Each of my paintings tells a story. They are based on things I see, read about, and watch on TV, as well as memories of events, feelings and colors – the pink of my favorite childhood bathing suit, the first time I told a lie. Color, form and pattern combine to become conversations, expressions, and events. When I paint I try to find the balance between intuition and intellect, so that the process of painting becomes an active dialogue with the phenomena of nature. By not dictating the end result I am receptive to a deeper understanding of the world around me. The paintings are like dreams – the events of the day reorganized and combined with other events and memories until a new, often surprising, reality has taken shape.
Giampietro Gallery, February 2020
While previous bodies of work focused on memories of past events and emotions, these new pieces have unfolded in response to life events happening in real time. Painting is a way for me to digest and process experience and emotion and offers a way to retell the story or at least to make peace with it. The process involves an exchange between assertion and denial which ideally ends in acceptance and resolution, keeping the mind calm in order to avoid a mutiny.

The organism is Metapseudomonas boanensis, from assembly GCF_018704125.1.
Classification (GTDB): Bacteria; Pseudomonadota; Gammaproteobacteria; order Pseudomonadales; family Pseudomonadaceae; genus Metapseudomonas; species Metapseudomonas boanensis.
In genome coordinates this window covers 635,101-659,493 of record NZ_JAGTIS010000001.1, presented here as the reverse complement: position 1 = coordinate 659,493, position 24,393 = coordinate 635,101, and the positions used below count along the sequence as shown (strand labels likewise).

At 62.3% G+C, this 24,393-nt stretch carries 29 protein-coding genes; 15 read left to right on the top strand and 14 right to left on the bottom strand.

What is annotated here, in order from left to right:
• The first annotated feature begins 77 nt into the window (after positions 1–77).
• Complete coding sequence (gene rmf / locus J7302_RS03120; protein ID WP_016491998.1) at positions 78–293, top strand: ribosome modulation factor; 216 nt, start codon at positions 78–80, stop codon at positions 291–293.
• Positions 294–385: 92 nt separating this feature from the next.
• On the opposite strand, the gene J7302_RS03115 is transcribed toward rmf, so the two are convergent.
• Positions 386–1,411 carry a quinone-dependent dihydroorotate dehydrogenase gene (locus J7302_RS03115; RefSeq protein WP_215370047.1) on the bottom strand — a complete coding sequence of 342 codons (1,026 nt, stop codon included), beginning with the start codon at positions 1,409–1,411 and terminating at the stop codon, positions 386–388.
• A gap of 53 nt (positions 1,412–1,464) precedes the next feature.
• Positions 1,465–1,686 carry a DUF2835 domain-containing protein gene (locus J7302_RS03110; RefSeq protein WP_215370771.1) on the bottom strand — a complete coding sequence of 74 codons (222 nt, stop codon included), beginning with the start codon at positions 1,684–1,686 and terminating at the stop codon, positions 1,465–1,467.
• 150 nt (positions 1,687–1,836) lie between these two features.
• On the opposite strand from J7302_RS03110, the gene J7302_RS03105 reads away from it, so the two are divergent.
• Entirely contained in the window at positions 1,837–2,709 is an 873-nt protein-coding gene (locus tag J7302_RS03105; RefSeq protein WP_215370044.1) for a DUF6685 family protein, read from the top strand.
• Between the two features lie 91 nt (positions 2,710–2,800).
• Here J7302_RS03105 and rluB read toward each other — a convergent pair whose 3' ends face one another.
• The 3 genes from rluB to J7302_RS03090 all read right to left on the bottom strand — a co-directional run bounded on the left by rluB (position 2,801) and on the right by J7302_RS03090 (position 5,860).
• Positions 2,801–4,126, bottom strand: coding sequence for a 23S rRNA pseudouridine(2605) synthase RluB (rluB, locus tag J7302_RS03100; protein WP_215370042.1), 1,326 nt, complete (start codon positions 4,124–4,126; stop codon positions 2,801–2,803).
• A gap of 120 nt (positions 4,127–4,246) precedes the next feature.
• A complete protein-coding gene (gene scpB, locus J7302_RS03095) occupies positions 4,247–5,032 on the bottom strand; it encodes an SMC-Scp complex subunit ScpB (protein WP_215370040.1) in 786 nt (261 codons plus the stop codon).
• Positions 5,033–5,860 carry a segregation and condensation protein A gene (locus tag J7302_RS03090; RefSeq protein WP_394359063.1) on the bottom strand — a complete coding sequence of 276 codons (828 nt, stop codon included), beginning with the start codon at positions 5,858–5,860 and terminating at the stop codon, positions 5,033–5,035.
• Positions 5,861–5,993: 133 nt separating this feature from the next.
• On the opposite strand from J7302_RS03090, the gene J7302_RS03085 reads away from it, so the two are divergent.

The titles of the paintings play an integral role in the final piece. While they allude to the subject matter of the painting they ultimately keep the viewer at a distance -- you are invited in but then kept at bay. Spray paint and squeegee provide a fast way of cancelling out or covering up the ugliness, exposure and fear allowing a new (if damaged) slate on which to begin again.
UNDER THE APPLE TREE
Giampietro Gallery, September 2017
This particular body of work focuses on transitions and change and the violence and inevitable resistance that come along with it. In order for the caterpillar to turn into the butterfly it must digest itself with its own enzymes. For one to move forward, things must be left behind -- how do you decide what stays and what goes? Do you keep the baby or does it get thrown out with the bath water? The Apple Tree can be seen as a sanctuary or a shelter, or it can be seen as beautiful temptation, offering poisonous fruit. In Shel Silverstein’s The Giving Tree, the apple tree exists to make the boy happy, offering fruit to eat, branches to swing on and lumber to build a house. The boy returns as a tired old man and the tree, having sacrificed everything, has nothing left but a stump for him to sit on.
“And the tree was happy…but not really.”